Goldman Sachs Group Inc has told its summer investment banking interns not to stay in the office overnight in a bid to improve working conditions for its junior staff.
The move, according to company sources and confirmed by a Goldman spokesman, illustrates how Wall Street banks are seeking to curb excessive hours worked by young employees who see internships and entry-level jobs as a chance for a lucrative investment banking career.
Goldman has told its new crop of summer banking interns they should be out of the office between the hours of midnight and 7 a.m. during the week.
Goldman to summer interns: Don't stay in the office overnight
Lloyd Blankfein, Chairman and CEO of Goldman Sachs, speaks in a panel discussion, "Equality for Girls and Women: 2034 Instead of 2134?" at the Clinton Global Initiative, Wednesday, Sept. 24, 2014 in New York. (AP Photo/Mark Lennihan)
A screen at a trading post on the floor of the New York Stock Exchange is juxtaposed with the Goldman Sachs booth, Thursday, Oct. 16, 2014. Goldman Sachs Group Inc. on Thursday reported third-quarter profit of $2.24 billion. (AP Photo/Richard Drew)
NYSE Floor Governor Rudy Mass calls out prices during the IPO of Goldman Sachs BDC, on the floor of the New York Stock Exchange, Wednesday, March 18, 2015. (AP Photo/Richard Drew)
A board above the trading floor of the New York Stock Exchange shows the record closing number for the Standard & Poor's 500 stock index, Thursday, Oct. 17, 2013. (AP Photo/Richard Drew)
In this Wednesday, Sept. 25, 2013 photo, Lloyd Blankfein, Chairman and CEO of Goldman Sachs, speaks during the panel discussion "Creating Long-Term Value in Emerging Markets" at the Clinton Global Initiative, in New York. (AP Photo/Craig Ruttle)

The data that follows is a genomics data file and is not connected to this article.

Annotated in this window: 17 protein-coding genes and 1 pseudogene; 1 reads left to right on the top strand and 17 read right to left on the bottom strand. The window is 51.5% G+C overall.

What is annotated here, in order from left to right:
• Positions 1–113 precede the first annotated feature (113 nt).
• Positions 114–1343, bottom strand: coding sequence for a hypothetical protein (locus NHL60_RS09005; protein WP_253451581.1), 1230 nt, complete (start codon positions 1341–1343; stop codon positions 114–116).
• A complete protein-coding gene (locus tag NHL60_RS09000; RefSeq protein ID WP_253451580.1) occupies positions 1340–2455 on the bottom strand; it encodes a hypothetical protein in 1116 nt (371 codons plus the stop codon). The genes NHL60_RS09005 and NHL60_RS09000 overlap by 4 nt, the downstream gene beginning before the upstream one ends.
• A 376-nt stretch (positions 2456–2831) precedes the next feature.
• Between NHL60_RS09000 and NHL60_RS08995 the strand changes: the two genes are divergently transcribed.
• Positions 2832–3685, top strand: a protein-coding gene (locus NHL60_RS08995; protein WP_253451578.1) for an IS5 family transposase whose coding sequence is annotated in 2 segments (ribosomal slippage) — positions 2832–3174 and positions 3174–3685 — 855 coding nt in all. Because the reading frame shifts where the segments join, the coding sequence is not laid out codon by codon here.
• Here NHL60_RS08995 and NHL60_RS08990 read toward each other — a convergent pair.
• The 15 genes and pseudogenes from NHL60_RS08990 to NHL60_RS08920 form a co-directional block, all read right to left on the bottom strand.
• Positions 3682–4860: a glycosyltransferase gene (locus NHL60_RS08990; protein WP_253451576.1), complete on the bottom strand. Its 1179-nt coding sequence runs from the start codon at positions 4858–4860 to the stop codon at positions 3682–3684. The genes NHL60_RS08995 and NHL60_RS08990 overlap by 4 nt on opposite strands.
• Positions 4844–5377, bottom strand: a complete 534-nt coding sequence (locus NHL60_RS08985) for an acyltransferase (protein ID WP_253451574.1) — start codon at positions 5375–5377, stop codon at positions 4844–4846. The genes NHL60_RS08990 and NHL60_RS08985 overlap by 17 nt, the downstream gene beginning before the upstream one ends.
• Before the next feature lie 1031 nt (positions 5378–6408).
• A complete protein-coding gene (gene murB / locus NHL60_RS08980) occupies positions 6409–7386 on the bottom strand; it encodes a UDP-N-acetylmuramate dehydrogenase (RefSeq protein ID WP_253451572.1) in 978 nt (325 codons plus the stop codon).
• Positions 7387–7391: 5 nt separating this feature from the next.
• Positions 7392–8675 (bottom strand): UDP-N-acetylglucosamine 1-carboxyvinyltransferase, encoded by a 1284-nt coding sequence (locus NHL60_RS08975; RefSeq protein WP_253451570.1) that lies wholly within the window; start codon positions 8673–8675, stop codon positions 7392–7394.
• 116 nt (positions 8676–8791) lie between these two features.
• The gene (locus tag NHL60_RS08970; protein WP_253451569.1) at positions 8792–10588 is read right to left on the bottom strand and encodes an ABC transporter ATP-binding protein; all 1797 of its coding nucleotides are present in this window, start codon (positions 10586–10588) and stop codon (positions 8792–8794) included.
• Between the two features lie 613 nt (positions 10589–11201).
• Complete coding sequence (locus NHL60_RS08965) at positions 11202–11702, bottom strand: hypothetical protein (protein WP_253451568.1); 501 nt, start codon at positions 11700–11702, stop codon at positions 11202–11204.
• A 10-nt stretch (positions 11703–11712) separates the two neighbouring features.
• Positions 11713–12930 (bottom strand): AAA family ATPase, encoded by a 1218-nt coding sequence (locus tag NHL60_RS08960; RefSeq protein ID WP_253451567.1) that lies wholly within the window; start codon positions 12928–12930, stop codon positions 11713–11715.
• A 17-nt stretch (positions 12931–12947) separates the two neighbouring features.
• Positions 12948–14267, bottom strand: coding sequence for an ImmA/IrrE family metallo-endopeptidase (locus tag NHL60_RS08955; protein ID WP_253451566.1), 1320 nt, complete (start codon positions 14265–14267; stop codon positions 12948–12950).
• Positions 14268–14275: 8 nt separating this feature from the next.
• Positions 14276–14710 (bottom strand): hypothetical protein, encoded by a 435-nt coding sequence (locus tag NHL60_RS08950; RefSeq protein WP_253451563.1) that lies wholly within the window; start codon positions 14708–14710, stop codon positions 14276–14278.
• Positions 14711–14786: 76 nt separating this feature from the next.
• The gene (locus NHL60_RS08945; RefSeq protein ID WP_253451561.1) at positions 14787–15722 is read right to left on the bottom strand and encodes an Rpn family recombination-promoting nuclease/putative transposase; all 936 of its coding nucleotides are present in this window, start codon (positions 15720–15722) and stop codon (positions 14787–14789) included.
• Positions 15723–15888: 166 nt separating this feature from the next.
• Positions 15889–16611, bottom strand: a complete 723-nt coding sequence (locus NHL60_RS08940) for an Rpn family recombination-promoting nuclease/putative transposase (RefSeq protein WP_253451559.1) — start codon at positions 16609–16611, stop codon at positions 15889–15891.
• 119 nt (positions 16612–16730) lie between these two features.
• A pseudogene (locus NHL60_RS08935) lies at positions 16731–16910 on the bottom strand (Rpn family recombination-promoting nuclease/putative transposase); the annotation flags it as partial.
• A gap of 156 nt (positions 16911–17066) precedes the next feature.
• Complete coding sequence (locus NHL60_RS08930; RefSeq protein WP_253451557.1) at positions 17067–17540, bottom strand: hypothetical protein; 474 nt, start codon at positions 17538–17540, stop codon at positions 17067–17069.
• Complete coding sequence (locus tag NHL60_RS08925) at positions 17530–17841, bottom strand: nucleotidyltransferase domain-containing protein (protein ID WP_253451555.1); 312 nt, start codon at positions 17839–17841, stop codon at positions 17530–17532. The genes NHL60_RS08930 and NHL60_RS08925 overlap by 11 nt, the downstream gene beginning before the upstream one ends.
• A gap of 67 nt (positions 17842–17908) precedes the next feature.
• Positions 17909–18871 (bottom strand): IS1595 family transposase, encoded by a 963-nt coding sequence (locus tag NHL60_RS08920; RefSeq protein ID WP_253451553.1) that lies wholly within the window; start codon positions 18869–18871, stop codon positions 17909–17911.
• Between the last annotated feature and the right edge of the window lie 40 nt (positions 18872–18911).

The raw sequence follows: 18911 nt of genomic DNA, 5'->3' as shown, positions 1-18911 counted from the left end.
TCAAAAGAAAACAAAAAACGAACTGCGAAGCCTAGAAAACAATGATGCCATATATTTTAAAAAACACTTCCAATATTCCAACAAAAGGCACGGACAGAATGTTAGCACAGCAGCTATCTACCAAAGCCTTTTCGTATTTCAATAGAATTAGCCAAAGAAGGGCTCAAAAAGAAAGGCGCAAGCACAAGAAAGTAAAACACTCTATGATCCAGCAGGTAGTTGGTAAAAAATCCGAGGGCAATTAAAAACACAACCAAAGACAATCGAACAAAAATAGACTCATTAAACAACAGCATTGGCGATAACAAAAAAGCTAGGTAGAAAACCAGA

Goldman Sachs chairman and CEO Lloyd Blankfein speaks at the inaugural Goldman Sachs 10,000 Women/US State Department Entrepreneurship Program for women in the Middle East and Northern Africa on March 9, 2015 at the State Department in Washington, DC. AFP PHOTO/NICHOLAS KAMM (Photo credit should read NICHOLAS KAMM/AFP/Getty Images)
Goldman Sachs Manhattan headquarters are viewed on January 16, 2015 in New York City. (Photo by Spencer Platt/Getty Images)
Chairman and CEO of Goldman Sachs Lloyd Blankfein speaks onstage during The New York Times DealBook Conference at One World Trade Center on December 11, 2014 in New York City. (Photo by Thos Robinson/Getty Images for New York Times)
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Goldman and other banks have taken steps over the last several years to encourage junior employees, known as analysts and associates, to take time off in a profession notorious for all-nighters and 100-hour work weeks.
The moves came after the death of a Bank of America Corp intern in London in 2013 fueled concerns over working excessive hours. It was later revealed the intern died of natural causes.
Soon after, Goldman told its junior bankers to take Saturdays off and also formed a task force to address quality of life issues.
Bank of America said at the time it would recommend junior employees take off a minimum of four weekend days per month.
Wall Street summer interns are typically college juniors who work as analysts and business school students who serve as associates.
Goldman has more than 2,900 summer interns this year.
Goldman ranked as the top worldwide M&A adviser last year, according to Thomson Reuters data. The bank advised on 449 deals with a total value of $983.9 billion.